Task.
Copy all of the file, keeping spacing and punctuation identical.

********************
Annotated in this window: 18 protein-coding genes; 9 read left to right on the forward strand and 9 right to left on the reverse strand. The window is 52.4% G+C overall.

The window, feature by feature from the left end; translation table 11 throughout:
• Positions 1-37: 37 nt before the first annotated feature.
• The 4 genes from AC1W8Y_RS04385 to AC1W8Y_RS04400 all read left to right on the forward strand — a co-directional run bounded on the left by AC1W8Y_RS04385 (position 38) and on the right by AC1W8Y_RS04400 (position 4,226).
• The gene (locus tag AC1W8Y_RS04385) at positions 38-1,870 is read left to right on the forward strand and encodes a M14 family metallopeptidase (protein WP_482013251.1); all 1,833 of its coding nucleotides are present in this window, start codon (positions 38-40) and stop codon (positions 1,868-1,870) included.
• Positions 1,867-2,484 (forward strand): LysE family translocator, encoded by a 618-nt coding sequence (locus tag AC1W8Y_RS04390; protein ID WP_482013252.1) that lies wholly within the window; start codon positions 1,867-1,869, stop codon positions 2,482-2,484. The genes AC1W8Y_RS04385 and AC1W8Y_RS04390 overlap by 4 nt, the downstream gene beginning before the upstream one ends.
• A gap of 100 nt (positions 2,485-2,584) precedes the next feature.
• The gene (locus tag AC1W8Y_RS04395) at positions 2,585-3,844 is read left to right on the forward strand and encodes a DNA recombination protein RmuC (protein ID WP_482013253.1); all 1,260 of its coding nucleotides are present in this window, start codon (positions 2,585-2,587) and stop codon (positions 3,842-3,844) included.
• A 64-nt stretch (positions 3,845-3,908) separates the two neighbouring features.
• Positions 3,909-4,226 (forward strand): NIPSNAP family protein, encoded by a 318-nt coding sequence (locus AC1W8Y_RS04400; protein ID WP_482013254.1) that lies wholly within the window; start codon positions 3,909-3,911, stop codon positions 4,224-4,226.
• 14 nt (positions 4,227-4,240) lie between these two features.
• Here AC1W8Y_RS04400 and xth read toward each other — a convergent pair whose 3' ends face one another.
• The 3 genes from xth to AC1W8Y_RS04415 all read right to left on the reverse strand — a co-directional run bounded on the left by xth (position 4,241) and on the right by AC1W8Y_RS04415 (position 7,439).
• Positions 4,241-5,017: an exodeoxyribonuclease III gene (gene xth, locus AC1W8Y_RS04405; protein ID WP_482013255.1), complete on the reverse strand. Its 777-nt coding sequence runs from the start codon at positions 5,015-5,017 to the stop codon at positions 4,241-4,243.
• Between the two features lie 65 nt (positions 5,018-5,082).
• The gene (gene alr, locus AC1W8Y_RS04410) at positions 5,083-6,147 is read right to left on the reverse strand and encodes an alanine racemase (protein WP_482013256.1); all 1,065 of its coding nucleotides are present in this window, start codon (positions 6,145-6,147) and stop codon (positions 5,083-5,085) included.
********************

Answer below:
Annotated in this window: 18 protein-coding genes; 9 read left to right on the forward strand and 9 right to left on the reverse strand. The window is 52.4% G+C overall.

The window, feature by feature from the left end; translation table 11 throughout:
• Positions 1-37: 37 nt before the first annotated feature.
• The 4 genes from AC1W8Y_RS04385 to AC1W8Y_RS04400 all read left to right on the forward strand — a co-directional run bounded on the left by AC1W8Y_RS04385 (position 38) and on the right by AC1W8Y_RS04400 (position 4,226).
• The gene (locus tag AC1W8Y_RS04385) at positions 38-1,870 is read left to right on the forward strand and encodes a M14 family metallopeptidase (protein WP_482013251.1); all 1,833 of its coding nucleotides are present in this window, start codon (positions 38-40) and stop codon (positions 1,868-1,870) included.
• Positions 1,867-2,484 (forward strand): LysE family translocator, encoded by a 618-nt coding sequence (locus tag AC1W8Y_RS04390; protein ID WP_482013252.1) that lies wholly within the window; start codon positions 1,867-1,869, stop codon positions 2,482-2,484. The genes AC1W8Y_RS04385 and AC1W8Y_RS04390 overlap by 4 nt, the downstream gene beginning before the upstream one ends.
• A gap of 100 nt (positions 2,485-2,584) precedes the next feature.
• The gene (locus tag AC1W8Y_RS04395) at positions 2,585-3,844 is read left to right on the forward strand and encodes a DNA recombination protein RmuC (protein ID WP_482013253.1); all 1,260 of its coding nucleotides are present in this window, start codon (positions 2,585-2,587) and stop codon (positions 3,842-3,844) included.
• A 64-nt stretch (positions 3,845-3,908) separates the two neighbouring features.
• Positions 3,909-4,226 (forward strand): NIPSNAP family protein, encoded by a 318-nt coding sequence (locus AC1W8Y_RS04400; protein ID WP_482013254.1) that lies wholly within the window; start codon positions 3,909-3,911, stop codon positions 4,224-4,226.
• 14 nt (positions 4,227-4,240) lie between these two features.
• Here AC1W8Y_RS04400 and xth read toward each other — a convergent pair whose 3' ends face one another.
• The 3 genes from xth to AC1W8Y_RS04415 all read right to left on the reverse strand — a co-directional run bounded on the left by xth (position 4,241) and on the right by AC1W8Y_RS04415 (position 7,439).
• Positions 4,241-5,017: an exodeoxyribonuclease III gene (gene xth, locus AC1W8Y_RS04405; protein ID WP_482013255.1), complete on the reverse strand. Its 777-nt coding sequence runs from the start codon at positions 5,015-5,017 to the stop codon at positions 4,241-4,243.
• Between the two features lie 65 nt (positions 5,018-5,082).
• The gene (gene alr, locus AC1W8Y_RS04410) at positions 5,083-6,147 is read right to left on the reverse strand and encodes an alanine racemase (protein WP_482013256.1); all 1,065 of its coding nucleotides are present in this window, start codon (positions 6,145-6,147) and stop codon (positions 5,083-5,085) included.